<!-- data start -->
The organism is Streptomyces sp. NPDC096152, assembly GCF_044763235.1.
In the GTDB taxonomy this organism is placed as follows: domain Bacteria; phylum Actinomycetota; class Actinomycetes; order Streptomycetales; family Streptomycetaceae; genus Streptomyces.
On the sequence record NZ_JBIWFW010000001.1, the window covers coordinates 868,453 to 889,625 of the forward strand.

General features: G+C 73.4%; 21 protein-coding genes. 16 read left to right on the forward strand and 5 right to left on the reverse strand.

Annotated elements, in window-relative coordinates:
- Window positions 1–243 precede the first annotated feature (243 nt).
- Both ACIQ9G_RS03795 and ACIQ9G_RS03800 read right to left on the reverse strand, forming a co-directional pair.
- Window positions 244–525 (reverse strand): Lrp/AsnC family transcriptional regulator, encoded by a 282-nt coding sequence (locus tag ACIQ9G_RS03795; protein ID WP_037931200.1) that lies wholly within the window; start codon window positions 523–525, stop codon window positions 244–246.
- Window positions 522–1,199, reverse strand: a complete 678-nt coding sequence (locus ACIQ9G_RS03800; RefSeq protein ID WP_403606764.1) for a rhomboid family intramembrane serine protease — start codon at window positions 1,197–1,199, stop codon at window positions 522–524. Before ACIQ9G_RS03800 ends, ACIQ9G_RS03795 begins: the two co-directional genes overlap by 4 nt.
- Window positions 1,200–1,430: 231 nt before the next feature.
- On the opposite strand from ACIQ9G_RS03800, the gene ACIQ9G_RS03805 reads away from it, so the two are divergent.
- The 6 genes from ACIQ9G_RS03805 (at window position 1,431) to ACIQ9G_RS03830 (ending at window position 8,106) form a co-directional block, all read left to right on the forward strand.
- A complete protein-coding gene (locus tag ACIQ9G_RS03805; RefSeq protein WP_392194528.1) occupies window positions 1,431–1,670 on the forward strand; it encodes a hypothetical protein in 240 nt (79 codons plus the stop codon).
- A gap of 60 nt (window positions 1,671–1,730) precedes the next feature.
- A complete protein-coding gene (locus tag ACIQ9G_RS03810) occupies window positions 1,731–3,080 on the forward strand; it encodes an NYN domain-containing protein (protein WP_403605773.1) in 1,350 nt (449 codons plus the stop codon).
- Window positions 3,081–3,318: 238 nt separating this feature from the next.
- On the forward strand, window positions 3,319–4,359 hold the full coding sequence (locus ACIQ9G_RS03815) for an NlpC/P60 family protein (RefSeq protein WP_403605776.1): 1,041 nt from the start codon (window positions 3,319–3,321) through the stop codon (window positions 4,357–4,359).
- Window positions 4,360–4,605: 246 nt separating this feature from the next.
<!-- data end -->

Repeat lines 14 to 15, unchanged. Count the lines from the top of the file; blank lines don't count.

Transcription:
- A gap of 60 nt (window positions 1,671–1,730) precedes the next feature.
- A complete protein-coding gene (locus tag ACIQ9G_RS03810) occupies window positions 1,731–3,080 on the forward strand; it encodes an NYN domain-containing protein (protein WP_403605773.1) in 1,350 nt (449 codons plus the stop codon).